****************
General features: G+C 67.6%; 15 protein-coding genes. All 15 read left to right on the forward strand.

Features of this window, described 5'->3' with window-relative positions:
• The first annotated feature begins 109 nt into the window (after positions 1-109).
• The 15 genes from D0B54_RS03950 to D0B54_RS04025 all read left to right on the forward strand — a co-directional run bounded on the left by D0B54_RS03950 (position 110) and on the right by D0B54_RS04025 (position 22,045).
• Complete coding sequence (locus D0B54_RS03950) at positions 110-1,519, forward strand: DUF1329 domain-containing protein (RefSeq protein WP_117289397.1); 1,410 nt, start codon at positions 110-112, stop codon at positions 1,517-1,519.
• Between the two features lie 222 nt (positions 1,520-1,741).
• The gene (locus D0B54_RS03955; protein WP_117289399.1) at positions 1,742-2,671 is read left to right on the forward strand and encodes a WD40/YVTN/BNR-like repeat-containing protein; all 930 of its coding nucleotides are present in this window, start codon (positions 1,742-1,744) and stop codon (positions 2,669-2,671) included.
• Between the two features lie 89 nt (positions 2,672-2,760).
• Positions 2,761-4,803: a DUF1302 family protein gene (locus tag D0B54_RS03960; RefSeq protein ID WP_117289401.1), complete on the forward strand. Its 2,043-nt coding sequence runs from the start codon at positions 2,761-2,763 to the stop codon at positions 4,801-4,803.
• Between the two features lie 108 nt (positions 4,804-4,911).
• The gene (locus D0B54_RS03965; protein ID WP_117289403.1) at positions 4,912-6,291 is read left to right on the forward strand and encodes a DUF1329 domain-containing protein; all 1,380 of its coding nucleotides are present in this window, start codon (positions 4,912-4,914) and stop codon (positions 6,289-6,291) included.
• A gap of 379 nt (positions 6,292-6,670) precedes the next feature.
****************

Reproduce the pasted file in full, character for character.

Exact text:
General features: G+C 67.6%; 15 protein-coding genes. All 15 read left to right on the forward strand.

Features of this window, described 5'->3' with window-relative positions:
• The first annotated feature begins 109 nt into the window (after positions 1-109).
• The 15 genes from D0B54_RS03950 to D0B54_RS04025 all read left to right on the forward strand — a co-directional run bounded on the left by D0B54_RS03950 (position 110) and on the right by D0B54_RS04025 (position 22,045).
• Complete coding sequence (locus D0B54_RS03950) at positions 110-1,519, forward strand: DUF1329 domain-containing protein (RefSeq protein WP_117289397.1); 1,410 nt, start codon at positions 110-112, stop codon at positions 1,517-1,519.
• Between the two features lie 222 nt (positions 1,520-1,741).
• The gene (locus D0B54_RS03955; protein WP_117289399.1) at positions 1,742-2,671 is read left to right on the forward strand and encodes a WD40/YVTN/BNR-like repeat-containing protein; all 930 of its coding nucleotides are present in this window, start codon (positions 1,742-1,744) and stop codon (positions 2,669-2,671) included.
• Between the two features lie 89 nt (positions 2,672-2,760).
• Positions 2,761-4,803: a DUF1302 family protein gene (locus tag D0B54_RS03960; RefSeq protein ID WP_117289401.1), complete on the forward strand. Its 2,043-nt coding sequence runs from the start codon at positions 2,761-2,763 to the stop codon at positions 4,801-4,803.
• Between the two features lie 108 nt (positions 4,804-4,911).
• The gene (locus D0B54_RS03965; protein ID WP_117289403.1) at positions 4,912-6,291 is read left to right on the forward strand and encodes a DUF1329 domain-containing protein; all 1,380 of its coding nucleotides are present in this window, start codon (positions 4,912-4,914) and stop codon (positions 6,289-6,291) included.
• A gap of 379 nt (positions 6,292-6,670) precedes the next feature.